The Australian legislation takes a stronger stance on modern slavery than its UK counterpart, but weaker than the NSW Modern Slavery Act, which imposes fines of up to $1.1 million and has a lower revenue threshold for the reporting requirements.  

Even if you don’t engage directly with government agencies, once the head contractors start asking modern slavery related questions of their suppliers, soon you may find yourself affected by the legislation.

Increasing targets for Indigenous procurement  

Recently, the Government has reviewed its Indigenous Procurement Policy to increase the number of high value contracts won by Indigenous businesses.  

In addition, from 1 July 2020, the participation targets will apply be mandatory in high value contracts across 19 industries (instead of the current 8), including: 

  • Mining and Oil & gas services 
  • Industrial production and manufacturing services
Re-examine your supply chain and start identifying or building relationships with Indigenous owned businesses, contractors, and subcontractors  

Procuring with a purpose for social good 

The Victorian Government is leading with its Social Procurement Framework (SPF) launched in 2018 which aims to normalise social procurement in government buying.  

 Screen Shot 2019-12-05 at 2.35.17 pmA snapshot of Victoria’s SPF requirements. Source: Victoria Government  

The impressive results from its inaugural annual SPF report (launched November 2019) can inspire other state/local governments, many of which already have guides around social procurement in place.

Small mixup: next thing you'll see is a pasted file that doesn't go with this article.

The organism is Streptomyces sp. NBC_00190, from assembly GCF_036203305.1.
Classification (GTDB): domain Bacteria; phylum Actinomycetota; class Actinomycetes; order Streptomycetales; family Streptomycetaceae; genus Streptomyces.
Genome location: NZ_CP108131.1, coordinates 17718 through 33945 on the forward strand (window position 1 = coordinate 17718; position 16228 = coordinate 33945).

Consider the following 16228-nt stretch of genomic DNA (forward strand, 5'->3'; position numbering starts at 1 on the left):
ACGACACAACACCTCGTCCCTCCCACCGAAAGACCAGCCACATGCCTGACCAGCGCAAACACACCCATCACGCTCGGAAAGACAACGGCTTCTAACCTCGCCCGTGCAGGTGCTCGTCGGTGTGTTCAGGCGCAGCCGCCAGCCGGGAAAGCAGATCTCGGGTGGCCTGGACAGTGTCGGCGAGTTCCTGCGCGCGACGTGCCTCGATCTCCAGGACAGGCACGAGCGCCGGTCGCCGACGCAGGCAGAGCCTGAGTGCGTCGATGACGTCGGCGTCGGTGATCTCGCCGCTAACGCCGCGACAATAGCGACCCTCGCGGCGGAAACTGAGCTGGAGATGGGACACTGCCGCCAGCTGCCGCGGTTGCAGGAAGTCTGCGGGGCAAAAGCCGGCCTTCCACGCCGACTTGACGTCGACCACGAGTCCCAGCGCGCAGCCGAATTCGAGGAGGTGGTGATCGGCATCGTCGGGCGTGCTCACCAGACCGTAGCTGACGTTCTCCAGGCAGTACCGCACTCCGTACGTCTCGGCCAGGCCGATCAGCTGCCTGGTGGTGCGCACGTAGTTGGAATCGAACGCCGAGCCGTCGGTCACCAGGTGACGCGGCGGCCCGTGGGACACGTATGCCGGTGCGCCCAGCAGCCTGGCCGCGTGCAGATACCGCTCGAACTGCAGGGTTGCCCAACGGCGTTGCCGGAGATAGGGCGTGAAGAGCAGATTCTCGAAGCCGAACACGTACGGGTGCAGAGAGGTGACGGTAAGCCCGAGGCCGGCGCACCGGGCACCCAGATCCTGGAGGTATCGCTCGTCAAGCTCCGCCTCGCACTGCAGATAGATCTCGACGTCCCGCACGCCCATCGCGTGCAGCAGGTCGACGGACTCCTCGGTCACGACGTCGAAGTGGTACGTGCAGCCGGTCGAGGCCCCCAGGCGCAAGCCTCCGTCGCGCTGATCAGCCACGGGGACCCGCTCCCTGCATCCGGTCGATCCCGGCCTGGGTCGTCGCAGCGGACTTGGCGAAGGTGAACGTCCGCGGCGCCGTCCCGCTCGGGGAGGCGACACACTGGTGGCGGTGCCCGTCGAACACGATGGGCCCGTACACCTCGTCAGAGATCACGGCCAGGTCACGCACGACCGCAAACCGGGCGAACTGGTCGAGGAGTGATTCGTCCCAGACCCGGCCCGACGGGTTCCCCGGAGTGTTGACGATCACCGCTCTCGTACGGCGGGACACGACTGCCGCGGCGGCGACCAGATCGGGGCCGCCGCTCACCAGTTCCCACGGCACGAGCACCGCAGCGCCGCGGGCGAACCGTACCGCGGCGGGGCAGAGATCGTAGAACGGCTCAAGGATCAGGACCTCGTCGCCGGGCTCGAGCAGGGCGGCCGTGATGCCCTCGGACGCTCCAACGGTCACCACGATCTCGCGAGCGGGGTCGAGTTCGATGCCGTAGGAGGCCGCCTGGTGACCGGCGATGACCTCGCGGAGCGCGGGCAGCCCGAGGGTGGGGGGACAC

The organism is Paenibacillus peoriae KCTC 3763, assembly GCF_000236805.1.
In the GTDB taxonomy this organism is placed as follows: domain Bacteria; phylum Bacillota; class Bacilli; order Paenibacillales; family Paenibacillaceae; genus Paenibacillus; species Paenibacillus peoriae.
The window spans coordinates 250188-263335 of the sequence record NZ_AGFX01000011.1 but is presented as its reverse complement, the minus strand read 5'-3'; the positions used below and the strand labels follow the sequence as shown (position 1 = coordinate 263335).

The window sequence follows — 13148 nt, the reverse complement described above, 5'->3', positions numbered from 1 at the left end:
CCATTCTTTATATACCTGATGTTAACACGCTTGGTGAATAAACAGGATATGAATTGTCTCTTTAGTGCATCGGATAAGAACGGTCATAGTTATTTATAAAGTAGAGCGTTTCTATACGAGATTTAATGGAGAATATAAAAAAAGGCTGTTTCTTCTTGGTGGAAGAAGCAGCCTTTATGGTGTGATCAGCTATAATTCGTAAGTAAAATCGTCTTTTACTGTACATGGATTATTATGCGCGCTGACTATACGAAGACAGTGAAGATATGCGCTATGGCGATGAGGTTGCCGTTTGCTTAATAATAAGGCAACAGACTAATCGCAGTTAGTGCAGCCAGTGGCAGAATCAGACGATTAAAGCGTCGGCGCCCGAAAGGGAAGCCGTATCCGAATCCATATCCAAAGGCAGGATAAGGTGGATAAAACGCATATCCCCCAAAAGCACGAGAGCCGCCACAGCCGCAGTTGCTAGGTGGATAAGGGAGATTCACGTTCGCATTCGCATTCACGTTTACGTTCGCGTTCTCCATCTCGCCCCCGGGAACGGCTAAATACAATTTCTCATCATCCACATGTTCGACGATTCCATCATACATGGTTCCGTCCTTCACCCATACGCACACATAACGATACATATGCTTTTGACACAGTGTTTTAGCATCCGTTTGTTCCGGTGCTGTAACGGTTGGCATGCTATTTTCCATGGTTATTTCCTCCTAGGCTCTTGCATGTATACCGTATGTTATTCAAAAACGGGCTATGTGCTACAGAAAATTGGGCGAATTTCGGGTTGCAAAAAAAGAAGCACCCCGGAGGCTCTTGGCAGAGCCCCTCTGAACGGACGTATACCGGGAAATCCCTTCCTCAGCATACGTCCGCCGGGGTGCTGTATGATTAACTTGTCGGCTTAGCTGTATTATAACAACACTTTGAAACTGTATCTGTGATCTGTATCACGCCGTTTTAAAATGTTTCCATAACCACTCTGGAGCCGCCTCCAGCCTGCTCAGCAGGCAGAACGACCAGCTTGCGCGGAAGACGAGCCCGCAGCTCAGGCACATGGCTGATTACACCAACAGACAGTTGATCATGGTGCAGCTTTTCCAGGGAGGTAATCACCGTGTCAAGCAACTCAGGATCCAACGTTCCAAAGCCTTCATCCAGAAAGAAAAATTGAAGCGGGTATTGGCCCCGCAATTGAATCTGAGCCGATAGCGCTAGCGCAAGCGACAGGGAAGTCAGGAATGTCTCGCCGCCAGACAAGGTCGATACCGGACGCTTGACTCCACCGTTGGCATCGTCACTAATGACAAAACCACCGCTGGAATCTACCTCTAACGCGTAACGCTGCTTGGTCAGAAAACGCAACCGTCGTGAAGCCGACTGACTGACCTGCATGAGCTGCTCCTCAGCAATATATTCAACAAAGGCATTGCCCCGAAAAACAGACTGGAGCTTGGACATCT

We have also written about the social procurement meaning & trend in a previous blog post.  

Social Traders expects that by 2021 they’d facilitate $105 million in trade between buyers and Social-Traders-certified social enterprises.

Organisations can start reassessing their environmental, diversity, and employment policies & practices, as well as encouraging social value in supplier relationship management 

The cost of non-compliance  

Adopting sustainable procurement practices and ethics shouldn’t be a tick-box exercise. It should be the right thing to do. In other words, it’s not so much about avoiding fines as it is about not wasting your potential:   

“If profitability is your sole purpose, you’re wasting the full potential of your intellectual capital to create a positive impact in the world.” 

More immediate consequences 

For other legislations or legal requirements, non-conformance could result in damage to individual or corporate reputation as well as imprisonment. In many cases, the impact can be across multiple tiers in the supply chain, and directors/business owners may find themselves in the deep end due to incidents caused by/to their subcontractors.  

Financial consequences can come in the form of fines for breaching the law or in the form of revenue loss or lost opportunities.  

For instance, the Queensland Government’s Ethical Supplier Mandate, which commenced this year,  aims to introduce sanctions against suppliers failing to meet policy requirements.   

The Mandate will be expanded to include suppliers for other categories of spend, and agencies including statutory bodies, government owned corporations and special purpose vehicles, at dates to be determined in 2020.